March 31, 2020

A COVID-19 Signing Statement from the Unaccountable President

Peter Shane Jacob E. Davis and Jacob E. Davis II Chair in Law Emeritus, The Ohio State University Moritz College of Law, and Distinguished Scholar in Residence, NYU Law. Member, ACS Board of Directors and ACS Board of Academic Advisors.

In addition to placing his signature on the Coronavirus Aid, Relief, and Economic Security (CARES) Act, President Donald J. Trump issued a March 27 signing statement that confirms two things: He remains convinced of a largely mythical conception of his Article II powers that renders the executive branch all but unaccountable to Congress. And he cannot be trusted to stand behind those Administration officials who negotiate on his behalf.

The most politically provocative claim Trump makes is that the new Special Inspector General for Pandemic Recovery will not issue reports to Congress “without the presidential supervision required” by Article II of the Constitution. The requirement of supervision supposedly inheres in the President’s obligation “to take care that the laws be faithfully executed.”

The CARES Act imposes a specific reporting duty on the Special Inspector General that is the focus of Trump’s objection. The Act authorizes the Special Inspector General to request information or assistance from any department, agency, or other entity of the federal government. Should the Special Inspector General request information or assistance that is “in the judgment of the Special Inspector General, unreasonably refused or not provided,” the Special Inspector General will be required to “report the circumstances to the appropriate committees of Congress without delay.”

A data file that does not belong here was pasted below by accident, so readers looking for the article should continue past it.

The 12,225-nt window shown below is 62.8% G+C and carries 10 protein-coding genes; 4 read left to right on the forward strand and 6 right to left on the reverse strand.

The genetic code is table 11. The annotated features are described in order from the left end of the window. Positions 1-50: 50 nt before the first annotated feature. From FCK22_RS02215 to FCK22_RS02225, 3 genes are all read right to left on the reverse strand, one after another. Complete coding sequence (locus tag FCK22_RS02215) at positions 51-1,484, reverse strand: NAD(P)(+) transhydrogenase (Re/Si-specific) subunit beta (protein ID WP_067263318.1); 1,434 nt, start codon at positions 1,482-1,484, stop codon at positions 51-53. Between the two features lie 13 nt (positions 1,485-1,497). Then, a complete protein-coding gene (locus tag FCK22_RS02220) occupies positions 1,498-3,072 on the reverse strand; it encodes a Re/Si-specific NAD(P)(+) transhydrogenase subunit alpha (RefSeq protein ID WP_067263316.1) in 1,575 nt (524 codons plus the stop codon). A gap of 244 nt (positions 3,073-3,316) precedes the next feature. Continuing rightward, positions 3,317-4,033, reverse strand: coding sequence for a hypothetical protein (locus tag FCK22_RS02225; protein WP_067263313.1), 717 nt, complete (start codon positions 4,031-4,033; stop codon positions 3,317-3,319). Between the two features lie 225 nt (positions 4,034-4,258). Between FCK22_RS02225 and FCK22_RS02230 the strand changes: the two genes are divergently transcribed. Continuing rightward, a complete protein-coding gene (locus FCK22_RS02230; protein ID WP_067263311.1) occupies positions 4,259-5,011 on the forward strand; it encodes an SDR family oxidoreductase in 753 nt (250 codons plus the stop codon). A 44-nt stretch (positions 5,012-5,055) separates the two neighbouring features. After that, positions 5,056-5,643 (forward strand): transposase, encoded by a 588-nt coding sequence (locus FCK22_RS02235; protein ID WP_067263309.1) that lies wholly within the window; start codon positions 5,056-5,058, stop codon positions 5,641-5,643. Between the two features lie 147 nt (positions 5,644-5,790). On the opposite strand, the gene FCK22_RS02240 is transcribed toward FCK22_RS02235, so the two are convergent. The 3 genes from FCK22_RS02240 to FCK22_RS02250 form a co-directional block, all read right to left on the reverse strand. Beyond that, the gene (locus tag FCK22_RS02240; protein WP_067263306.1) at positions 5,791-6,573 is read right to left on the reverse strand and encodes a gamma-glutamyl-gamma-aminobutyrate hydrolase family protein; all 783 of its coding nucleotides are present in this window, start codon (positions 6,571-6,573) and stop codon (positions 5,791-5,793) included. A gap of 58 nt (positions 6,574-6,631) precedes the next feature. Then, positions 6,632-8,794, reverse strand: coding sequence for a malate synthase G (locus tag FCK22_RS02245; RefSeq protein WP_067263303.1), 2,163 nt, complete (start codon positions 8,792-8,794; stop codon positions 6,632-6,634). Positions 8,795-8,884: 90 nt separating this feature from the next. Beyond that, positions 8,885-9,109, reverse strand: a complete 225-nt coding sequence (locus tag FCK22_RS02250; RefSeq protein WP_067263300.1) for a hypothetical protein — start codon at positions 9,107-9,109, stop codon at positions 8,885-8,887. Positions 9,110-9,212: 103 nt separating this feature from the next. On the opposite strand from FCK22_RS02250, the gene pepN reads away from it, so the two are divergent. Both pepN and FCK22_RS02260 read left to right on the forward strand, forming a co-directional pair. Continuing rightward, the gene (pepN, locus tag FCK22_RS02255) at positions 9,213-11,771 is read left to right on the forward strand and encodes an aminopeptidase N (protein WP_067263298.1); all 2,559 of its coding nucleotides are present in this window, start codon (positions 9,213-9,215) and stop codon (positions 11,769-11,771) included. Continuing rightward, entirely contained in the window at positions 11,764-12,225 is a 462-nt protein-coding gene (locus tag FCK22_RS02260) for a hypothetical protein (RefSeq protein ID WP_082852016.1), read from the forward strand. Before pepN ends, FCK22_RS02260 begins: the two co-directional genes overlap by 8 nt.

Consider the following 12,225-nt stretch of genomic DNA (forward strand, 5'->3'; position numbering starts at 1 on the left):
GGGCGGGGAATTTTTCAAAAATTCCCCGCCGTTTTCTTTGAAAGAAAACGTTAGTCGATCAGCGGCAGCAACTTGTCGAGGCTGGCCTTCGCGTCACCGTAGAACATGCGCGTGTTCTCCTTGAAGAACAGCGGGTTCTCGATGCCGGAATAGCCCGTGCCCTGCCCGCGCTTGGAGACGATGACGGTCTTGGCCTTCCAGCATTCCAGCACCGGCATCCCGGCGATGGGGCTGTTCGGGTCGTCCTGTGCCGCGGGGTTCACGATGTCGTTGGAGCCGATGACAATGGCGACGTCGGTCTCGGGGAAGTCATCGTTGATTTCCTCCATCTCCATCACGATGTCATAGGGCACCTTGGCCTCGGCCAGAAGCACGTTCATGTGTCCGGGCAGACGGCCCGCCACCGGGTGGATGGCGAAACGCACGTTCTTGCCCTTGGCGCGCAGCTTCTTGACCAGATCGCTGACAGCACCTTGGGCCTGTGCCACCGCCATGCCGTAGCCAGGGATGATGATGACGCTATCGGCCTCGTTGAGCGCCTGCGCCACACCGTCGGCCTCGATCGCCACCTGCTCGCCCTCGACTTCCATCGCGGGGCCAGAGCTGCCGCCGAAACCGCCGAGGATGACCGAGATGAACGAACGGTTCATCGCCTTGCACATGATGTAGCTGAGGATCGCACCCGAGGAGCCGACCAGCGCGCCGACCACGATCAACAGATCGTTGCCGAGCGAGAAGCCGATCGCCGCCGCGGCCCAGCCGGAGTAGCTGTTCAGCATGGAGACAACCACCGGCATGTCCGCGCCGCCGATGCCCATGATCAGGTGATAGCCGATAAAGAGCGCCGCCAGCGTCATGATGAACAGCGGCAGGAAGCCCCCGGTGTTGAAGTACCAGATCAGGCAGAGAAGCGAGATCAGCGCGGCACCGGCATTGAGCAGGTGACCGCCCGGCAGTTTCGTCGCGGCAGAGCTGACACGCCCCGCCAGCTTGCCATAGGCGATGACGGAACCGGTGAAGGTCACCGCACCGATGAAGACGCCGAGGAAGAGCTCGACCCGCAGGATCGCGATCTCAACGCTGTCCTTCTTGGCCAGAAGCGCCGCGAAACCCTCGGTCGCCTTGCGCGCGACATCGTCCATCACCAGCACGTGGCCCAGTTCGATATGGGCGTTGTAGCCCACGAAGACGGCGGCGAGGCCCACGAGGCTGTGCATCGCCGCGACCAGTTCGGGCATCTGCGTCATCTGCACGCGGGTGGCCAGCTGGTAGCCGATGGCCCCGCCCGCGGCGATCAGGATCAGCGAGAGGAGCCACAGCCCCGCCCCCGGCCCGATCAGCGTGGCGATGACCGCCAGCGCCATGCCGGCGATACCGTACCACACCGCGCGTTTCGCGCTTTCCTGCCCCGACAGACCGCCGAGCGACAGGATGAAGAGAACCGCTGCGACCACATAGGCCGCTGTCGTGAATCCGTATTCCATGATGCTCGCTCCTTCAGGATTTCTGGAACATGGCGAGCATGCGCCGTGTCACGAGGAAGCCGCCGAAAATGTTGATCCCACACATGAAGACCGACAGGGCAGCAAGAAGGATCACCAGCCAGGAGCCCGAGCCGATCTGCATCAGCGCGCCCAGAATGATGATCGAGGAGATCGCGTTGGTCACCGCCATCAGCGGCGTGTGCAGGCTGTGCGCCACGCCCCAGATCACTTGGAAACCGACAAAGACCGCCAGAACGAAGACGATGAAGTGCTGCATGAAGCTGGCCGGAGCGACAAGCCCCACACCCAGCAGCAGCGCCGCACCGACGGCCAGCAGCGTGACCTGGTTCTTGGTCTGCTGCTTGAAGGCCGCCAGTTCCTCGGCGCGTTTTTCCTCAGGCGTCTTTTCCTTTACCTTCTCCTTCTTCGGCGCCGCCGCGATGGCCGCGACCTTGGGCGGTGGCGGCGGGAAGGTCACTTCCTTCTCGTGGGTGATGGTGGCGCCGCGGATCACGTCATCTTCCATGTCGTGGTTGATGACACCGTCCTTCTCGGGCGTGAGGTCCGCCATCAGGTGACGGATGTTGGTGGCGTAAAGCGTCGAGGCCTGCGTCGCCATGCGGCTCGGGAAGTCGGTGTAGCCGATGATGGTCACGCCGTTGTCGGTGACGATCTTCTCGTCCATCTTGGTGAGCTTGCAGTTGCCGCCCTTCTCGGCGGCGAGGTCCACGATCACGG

A moment’s reflection reveals why the President’s signing statement actually turns the “Take Care” obligation on its head. The CARES Act explicitly requires the Special Inspector General to report agency noncooperation to Congress “without delay.” By definition, “faithful” execution of this—or any—law requires that implementation be diligent, honest, and consistent with the limits of the law. To bar or even to postpone the required reports to Congress in the name of presidential supervision would be the exact opposite of carrying out the letter of the law. It would be faithless execution.